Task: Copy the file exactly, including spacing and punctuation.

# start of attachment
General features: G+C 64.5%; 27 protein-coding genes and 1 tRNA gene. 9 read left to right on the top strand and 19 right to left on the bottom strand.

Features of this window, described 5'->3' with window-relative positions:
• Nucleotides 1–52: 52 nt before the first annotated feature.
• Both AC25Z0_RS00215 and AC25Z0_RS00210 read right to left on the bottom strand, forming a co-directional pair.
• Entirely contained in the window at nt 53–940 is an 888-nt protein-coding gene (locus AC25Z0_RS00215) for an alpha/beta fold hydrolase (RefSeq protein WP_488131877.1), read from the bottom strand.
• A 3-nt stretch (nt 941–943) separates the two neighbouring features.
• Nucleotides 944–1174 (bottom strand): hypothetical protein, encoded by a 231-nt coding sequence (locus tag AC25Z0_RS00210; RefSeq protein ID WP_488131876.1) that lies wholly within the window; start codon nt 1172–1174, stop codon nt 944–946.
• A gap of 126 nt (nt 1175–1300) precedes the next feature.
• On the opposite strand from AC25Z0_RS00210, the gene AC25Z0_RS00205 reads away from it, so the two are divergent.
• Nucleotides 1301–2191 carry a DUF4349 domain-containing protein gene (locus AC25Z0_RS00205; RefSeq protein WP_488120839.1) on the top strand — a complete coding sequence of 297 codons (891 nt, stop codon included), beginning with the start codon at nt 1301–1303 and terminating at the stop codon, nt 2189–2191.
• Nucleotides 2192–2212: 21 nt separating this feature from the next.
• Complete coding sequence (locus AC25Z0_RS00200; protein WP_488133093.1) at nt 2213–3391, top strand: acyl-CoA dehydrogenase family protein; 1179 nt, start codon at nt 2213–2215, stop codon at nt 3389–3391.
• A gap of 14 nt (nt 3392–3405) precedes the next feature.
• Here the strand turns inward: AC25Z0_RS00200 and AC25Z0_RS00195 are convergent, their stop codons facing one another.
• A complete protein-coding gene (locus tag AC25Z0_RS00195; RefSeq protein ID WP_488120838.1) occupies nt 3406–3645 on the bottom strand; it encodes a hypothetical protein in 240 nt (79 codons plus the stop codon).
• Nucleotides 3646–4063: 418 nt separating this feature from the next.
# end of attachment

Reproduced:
General features: G+C 64.5%; 27 protein-coding genes and 1 tRNA gene. 9 read left to right on the top strand and 19 right to left on the bottom strand.

Features of this window, described 5'->3' with window-relative positions:
• Nucleotides 1–52: 52 nt before the first annotated feature.
• Both AC25Z0_RS00215 and AC25Z0_RS00210 read right to left on the bottom strand, forming a co-directional pair.
• Entirely contained in the window at nt 53–940 is an 888-nt protein-coding gene (locus AC25Z0_RS00215) for an alpha/beta fold hydrolase (RefSeq protein WP_488131877.1), read from the bottom strand.
• A 3-nt stretch (nt 941–943) separates the two neighbouring features.
• Nucleotides 944–1174 (bottom strand): hypothetical protein, encoded by a 231-nt coding sequence (locus tag AC25Z0_RS00210; RefSeq protein ID WP_488131876.1) that lies wholly within the window; start codon nt 1172–1174, stop codon nt 944–946.
• A gap of 126 nt (nt 1175–1300) precedes the next feature.
• On the opposite strand from AC25Z0_RS00210, the gene AC25Z0_RS00205 reads away from it, so the two are divergent.
• Nucleotides 1301–2191 carry a DUF4349 domain-containing protein gene (locus AC25Z0_RS00205; RefSeq protein WP_488120839.1) on the top strand — a complete coding sequence of 297 codons (891 nt, stop codon included), beginning with the start codon at nt 1301–1303 and terminating at the stop codon, nt 2189–2191.
• Nucleotides 2192–2212: 21 nt separating this feature from the next.
• Complete coding sequence (locus AC25Z0_RS00200; protein WP_488133093.1) at nt 2213–3391, top strand: acyl-CoA dehydrogenase family protein; 1179 nt, start codon at nt 2213–2215, stop codon at nt 3389–3391.
• A gap of 14 nt (nt 3392–3405) precedes the next feature.
• Here the strand turns inward: AC25Z0_RS00200 and AC25Z0_RS00195 are convergent, their stop codons facing one another.
• A complete protein-coding gene (locus tag AC25Z0_RS00195; RefSeq protein ID WP_488120838.1) occupies nt 3406–3645 on the bottom strand; it encodes a hypothetical protein in 240 nt (79 codons plus the stop codon).
• Nucleotides 3646–4063: 418 nt separating this feature from the next.